Razib is uncharacteristically confused:
a nation is not a market, a market is a sector of a nation. There is a large underclass in the United States which we lay off and replace with some industrious Mexicans, but that isn’t going to happen, you don’t lay off citizens, or export them. That’s a reality, so one of the major priorities (in my opinion) should be choking unskilled labor so that wages rise for that sector.
Well, here we go…
(1) Markets are not sectors of nations. I just looked at the tag on my shirt. It says “Made in the Philippines.” How did it get here!? Labor markets are geographically bounded only insofar as the market for services and flows of labor are geographically bounded. But services are increasingly international (call centers, data entry, etc.). And the question at hand is whether we ought to further restrict the free flow of labor across our borders: don’t beg it.
(2) The largely black, urban American underclass is not an underclass because Mexicans are willing to accept low wages. It just isn’t.
(3) Who doesn’t lay off citizens? I’m not sure what is being said here. (Exporting? Huh?) If there is some claim here about a special obligation to enter into labor contracts with co-nationals, I’d like to hear an argument for it.
(4) As my last post argues, a nation is basically a geographically defined club that offers a number of services to its members, and that generally denies entry and membership to others on a completely morally indefensible basis.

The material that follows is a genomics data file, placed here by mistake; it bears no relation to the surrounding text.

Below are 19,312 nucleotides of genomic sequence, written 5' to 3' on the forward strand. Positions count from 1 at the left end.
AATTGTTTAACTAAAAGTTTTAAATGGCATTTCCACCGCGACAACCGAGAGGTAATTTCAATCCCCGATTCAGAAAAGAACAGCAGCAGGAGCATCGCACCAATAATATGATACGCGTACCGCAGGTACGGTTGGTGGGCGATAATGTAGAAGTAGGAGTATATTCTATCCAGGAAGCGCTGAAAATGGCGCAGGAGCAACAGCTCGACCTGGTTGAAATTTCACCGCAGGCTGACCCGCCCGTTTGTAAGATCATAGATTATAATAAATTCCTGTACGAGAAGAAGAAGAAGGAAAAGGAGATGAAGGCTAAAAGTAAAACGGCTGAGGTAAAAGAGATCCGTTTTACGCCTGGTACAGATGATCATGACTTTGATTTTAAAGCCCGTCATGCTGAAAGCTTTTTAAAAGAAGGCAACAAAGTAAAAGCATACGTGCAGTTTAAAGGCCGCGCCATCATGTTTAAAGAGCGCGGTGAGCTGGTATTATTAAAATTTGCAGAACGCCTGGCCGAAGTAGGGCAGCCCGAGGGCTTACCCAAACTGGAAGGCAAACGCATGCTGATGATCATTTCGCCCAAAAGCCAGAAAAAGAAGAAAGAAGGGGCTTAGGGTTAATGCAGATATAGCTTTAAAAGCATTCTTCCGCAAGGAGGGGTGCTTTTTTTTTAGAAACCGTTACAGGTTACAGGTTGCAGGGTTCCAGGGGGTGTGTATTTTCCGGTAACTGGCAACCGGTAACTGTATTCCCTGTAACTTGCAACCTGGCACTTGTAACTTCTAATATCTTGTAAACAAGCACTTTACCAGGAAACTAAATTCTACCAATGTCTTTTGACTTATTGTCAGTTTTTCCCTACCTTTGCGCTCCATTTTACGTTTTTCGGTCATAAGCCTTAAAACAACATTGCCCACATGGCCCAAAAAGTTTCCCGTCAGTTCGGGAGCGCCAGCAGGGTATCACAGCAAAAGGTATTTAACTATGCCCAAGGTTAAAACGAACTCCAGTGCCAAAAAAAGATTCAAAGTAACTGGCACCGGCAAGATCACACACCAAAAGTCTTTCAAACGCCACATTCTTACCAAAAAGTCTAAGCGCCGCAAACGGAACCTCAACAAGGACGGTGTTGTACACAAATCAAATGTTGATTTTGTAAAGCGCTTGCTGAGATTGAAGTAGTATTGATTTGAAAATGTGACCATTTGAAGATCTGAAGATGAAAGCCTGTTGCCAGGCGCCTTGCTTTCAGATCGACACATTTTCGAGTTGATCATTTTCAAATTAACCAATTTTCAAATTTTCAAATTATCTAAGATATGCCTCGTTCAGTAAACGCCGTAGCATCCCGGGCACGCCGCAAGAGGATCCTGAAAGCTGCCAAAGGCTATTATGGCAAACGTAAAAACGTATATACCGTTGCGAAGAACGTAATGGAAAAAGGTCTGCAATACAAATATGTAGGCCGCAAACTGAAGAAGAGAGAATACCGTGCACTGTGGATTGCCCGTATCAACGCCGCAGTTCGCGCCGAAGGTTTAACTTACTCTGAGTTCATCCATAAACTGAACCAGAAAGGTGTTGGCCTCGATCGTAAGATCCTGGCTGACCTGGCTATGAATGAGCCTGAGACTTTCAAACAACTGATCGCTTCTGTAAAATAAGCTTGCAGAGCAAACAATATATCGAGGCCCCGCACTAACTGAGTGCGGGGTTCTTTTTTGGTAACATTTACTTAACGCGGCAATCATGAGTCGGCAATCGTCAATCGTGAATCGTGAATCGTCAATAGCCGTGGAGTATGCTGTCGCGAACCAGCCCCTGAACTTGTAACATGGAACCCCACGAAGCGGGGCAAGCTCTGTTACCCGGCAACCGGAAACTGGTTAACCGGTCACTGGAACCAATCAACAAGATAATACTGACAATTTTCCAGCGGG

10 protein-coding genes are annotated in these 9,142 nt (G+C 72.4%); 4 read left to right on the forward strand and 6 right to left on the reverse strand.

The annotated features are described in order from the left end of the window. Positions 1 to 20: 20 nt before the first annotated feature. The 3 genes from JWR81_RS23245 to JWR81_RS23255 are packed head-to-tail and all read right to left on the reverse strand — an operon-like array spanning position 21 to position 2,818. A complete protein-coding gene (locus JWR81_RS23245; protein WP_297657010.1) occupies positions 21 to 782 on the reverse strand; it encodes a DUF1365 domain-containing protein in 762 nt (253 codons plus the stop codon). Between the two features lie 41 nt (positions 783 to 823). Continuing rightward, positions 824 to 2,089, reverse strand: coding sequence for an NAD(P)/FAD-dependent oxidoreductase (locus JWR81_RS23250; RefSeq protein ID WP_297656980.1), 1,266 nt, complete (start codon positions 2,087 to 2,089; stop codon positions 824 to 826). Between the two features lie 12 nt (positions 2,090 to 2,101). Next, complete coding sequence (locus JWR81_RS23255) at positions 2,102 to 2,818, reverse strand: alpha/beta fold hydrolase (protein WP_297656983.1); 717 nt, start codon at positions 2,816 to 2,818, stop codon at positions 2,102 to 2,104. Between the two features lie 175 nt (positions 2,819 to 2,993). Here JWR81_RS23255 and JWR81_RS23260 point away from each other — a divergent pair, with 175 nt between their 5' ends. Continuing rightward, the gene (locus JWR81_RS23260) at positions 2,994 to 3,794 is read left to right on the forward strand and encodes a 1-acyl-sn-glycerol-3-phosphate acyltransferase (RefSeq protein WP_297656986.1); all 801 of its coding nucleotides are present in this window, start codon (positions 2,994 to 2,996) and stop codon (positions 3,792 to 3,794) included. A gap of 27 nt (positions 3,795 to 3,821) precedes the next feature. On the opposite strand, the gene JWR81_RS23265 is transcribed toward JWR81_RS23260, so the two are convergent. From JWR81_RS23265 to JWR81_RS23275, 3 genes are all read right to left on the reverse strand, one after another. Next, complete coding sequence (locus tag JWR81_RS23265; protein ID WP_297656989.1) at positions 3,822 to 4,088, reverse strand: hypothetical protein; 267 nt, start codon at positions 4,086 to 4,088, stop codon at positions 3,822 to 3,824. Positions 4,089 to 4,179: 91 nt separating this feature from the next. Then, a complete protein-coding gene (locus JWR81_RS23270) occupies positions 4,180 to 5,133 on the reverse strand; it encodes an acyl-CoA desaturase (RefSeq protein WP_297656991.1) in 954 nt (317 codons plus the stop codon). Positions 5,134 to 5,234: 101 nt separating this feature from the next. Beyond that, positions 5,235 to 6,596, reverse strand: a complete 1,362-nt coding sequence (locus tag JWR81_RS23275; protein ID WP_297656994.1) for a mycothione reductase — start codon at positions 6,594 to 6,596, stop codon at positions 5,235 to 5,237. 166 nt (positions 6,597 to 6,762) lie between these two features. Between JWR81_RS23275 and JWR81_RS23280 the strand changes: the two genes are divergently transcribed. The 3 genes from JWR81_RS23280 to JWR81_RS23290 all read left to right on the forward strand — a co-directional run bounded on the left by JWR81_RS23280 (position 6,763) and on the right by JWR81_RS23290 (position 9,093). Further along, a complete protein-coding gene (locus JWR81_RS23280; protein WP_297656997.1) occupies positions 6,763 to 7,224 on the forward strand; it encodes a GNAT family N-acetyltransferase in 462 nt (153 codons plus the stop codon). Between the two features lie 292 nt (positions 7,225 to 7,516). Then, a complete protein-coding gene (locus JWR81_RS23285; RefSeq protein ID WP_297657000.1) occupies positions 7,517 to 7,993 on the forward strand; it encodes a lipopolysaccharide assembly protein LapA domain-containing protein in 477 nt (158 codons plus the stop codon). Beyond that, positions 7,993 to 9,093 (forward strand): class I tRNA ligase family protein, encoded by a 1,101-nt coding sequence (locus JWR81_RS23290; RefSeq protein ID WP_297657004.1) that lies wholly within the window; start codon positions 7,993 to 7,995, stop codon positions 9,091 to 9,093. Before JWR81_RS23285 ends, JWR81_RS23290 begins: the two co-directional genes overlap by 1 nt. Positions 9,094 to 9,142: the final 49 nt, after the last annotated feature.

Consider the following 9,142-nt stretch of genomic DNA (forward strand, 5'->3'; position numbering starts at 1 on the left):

I am glad that Razib (and Yglesias) are clear about their straightforward protectionism when it comes to labor. Of course, the argument for free trade in labor is exactly the same as the argument for free trade in anything else–even given morally backward America First assumptions. (And once we decide to consider the issue like decent human beings, and take into account the welfare of other human beings who just happen to have been born outside our public goods provision jurisdiction, the argument for free labor is so overwhelming you basically have to reject the idea of morality itself to deny its force.) Is there a compelling argument against free trade of which I am not yet aware? Even from the perspective of the U.S. national interest, we ought to abolish wage floors and allow U.S. employers to enter legally into labor contracts with anyone with the good sense to show up here.
In the same post, Razib says we need to batten the hatches to allow us to fully absorb the immigrants we have now. Is there any evidence that we are not successfully doing this already? Is there any evidence that we could not be doing this quite successfully if we doubled or tripled the rate of immigration? We can absorb many many more high wage and more low wage workers, and we should.
The good thing about the guest worker provision in the otherwise awful immigration bill is that it provides a stepping-stone to an EU-like American common labor market. Here is Princeton’s Douglas Massey in the August 2006 Cato Unbound on Mexican immigration:
Rather than seeking to build a wall between our two countries, we should adopt the stance taken by the European Union when it integrated poor neighbors such as Spain and Portugal in the 1980s and Poland and Hungary today. Rather than seeking to block flows of people that naturally follow from trade and investment within a common market, we should work to make sure these movements occur under circumstances that are beneficial to all concerned, promoting growth in Mexico, minimizing costs to the United States, and protecting the rights of immigrant and native workers.